GitLab provides a way of leaving comments in any part of the file being changed in a Merge Request. To do so, click the ... button in the gutter of the Merge Request diff UI to expand the diff lines and leave a comment, just as you would for a changed line.

Comment on any diff file line

Perform a Review (PREMIUM)

Start a review in order to create multiple comments on a diff and publish them once you're ready. Starting a review allows you to get all your thoughts in order and ensure you haven't missed anything before submitting all your comments.

Learn more about Merge Request Reviews

Squash and merge

GitLab allows you to squash all changes present in a merge request into a single commit when merging, to allow for a neater commit history.

Learn more about squash and merge.

Suggest changes

Introduced in GitLab 11.6.

As a reviewer, you can add suggestions to change the content in merge request threads, and users with appropriate permission can easily apply them to the codebase directly from the UI. Read through the documentation on Suggest changes to learn more.

Multiple assignees (STARTER)

Introduced in GitLab Starter 11.11.

Multiple people often review merge requests at the same time. GitLab allows you to have multiple assignees for merge requests to indicate everyone that is reviewing or accountable for it.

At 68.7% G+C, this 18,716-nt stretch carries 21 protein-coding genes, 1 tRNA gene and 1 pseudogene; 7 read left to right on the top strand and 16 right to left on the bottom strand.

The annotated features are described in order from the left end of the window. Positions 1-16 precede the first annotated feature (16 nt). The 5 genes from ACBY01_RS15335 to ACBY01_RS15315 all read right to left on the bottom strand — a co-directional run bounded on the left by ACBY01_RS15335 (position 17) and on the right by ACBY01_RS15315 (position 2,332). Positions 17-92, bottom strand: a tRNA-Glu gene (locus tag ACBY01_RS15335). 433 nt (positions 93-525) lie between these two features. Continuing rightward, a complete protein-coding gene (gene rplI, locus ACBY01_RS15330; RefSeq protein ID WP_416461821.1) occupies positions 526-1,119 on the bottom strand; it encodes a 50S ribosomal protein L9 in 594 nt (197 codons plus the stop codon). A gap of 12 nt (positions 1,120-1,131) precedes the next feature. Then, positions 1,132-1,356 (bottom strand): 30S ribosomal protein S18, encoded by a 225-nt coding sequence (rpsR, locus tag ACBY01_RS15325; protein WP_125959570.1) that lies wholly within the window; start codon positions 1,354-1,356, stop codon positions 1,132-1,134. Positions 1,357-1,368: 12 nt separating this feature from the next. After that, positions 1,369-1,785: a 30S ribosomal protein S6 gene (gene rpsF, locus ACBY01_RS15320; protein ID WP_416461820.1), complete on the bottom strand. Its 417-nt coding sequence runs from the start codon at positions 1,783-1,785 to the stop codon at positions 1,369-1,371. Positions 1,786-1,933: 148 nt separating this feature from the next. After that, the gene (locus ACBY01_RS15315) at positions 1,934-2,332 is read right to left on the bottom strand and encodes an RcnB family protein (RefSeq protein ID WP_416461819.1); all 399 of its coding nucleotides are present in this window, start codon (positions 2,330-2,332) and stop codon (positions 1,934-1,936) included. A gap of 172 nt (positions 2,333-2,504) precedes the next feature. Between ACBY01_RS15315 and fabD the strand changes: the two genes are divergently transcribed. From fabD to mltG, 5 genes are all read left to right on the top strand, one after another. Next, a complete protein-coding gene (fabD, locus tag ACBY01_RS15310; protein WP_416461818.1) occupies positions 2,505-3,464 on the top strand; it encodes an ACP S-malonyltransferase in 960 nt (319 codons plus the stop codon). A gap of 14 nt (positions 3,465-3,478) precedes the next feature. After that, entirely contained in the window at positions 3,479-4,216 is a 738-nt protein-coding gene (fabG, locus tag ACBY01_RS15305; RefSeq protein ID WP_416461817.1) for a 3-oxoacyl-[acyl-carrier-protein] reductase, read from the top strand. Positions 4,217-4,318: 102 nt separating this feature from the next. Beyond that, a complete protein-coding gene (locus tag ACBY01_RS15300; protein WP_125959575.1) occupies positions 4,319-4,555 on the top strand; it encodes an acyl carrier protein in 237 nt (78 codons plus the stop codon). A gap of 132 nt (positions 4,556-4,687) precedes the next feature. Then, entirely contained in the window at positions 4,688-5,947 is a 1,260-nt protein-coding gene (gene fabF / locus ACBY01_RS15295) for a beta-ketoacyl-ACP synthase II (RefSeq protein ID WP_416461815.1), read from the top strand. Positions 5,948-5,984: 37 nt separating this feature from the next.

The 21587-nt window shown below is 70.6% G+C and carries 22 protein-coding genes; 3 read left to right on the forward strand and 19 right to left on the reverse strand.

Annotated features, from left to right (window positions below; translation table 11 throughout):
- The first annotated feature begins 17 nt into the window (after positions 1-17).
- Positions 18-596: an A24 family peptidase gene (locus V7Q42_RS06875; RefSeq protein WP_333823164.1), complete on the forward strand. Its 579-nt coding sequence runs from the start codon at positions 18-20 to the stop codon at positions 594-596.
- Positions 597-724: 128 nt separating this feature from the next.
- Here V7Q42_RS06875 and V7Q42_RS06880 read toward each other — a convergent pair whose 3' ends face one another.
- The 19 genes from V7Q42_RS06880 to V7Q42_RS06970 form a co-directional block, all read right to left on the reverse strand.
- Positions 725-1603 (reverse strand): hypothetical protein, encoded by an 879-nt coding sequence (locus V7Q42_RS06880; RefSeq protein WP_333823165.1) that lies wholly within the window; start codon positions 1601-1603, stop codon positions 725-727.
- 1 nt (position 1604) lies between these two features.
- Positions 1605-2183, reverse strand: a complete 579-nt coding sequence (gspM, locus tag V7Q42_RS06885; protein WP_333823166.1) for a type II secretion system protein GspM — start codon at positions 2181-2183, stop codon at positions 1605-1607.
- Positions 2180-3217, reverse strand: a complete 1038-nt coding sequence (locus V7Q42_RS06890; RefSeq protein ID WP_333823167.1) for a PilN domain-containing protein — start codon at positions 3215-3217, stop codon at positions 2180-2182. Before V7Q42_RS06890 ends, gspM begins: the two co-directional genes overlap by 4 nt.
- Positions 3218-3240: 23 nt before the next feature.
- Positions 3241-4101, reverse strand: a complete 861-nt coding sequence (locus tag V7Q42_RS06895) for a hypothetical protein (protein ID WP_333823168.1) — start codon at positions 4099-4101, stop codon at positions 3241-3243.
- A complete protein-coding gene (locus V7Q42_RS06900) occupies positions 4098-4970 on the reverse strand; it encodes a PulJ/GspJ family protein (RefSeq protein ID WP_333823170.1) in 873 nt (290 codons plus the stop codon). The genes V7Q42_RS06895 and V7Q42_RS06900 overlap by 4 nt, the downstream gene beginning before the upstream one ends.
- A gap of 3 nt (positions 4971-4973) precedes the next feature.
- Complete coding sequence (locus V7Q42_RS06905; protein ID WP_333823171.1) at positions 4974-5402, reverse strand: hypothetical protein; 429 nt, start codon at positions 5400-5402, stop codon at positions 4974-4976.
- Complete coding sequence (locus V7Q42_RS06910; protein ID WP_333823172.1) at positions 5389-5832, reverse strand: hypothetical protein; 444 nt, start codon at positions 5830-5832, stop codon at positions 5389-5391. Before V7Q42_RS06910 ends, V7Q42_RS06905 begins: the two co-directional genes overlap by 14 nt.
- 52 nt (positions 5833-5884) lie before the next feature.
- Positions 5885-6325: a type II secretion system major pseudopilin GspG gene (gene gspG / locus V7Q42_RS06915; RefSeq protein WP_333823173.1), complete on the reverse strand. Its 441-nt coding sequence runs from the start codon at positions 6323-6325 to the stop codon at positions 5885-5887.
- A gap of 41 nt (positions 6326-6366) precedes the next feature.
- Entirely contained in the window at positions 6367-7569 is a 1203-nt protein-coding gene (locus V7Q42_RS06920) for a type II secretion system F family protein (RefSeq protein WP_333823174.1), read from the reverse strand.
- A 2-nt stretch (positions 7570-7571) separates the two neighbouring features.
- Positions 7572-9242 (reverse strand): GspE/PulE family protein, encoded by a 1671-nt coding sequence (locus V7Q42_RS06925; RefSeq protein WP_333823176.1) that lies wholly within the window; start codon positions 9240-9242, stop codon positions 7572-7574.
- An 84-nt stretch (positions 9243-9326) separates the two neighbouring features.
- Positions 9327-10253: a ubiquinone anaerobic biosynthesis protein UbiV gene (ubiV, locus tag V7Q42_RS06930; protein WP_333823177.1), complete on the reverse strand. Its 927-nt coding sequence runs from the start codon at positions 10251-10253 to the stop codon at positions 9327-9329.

multiple assignees for merge requests sidebar

To assign multiple assignees to a merge request:

  1. From a merge request, expand the right sidebar and locate the Assignees section.
  2. Click on Edit and from the dropdown menu, select as many users as you want to assign the merge request to.

Similarly, assignees are removed by deselecting them from the same dropdown menu.

It's also possible to manage multiple assignees:

Resolve conflicts

When a merge request has conflicts, GitLab may provide the option to resolve those conflicts in the GitLab UI.

Learn more about resolving merge conflicts in the UI.

Create new merge requests by email

This feature needs incoming email to be configured by a GitLab administrator to be available for CE/EE users, and it's available on

You can create a new merge request by sending an email to a user-specific email address. The address can be obtained on the merge requests page by clicking on a Email a new merge request to this project button. The subject will be used as the source branch name for the new merge request and the target branch will be the default branch for the project. The message body (if not empty) will be used as the merge request description. You need "Reply by email" enabled to use this feature. If it's not enabled to your instance, you may ask your GitLab administrator to do so.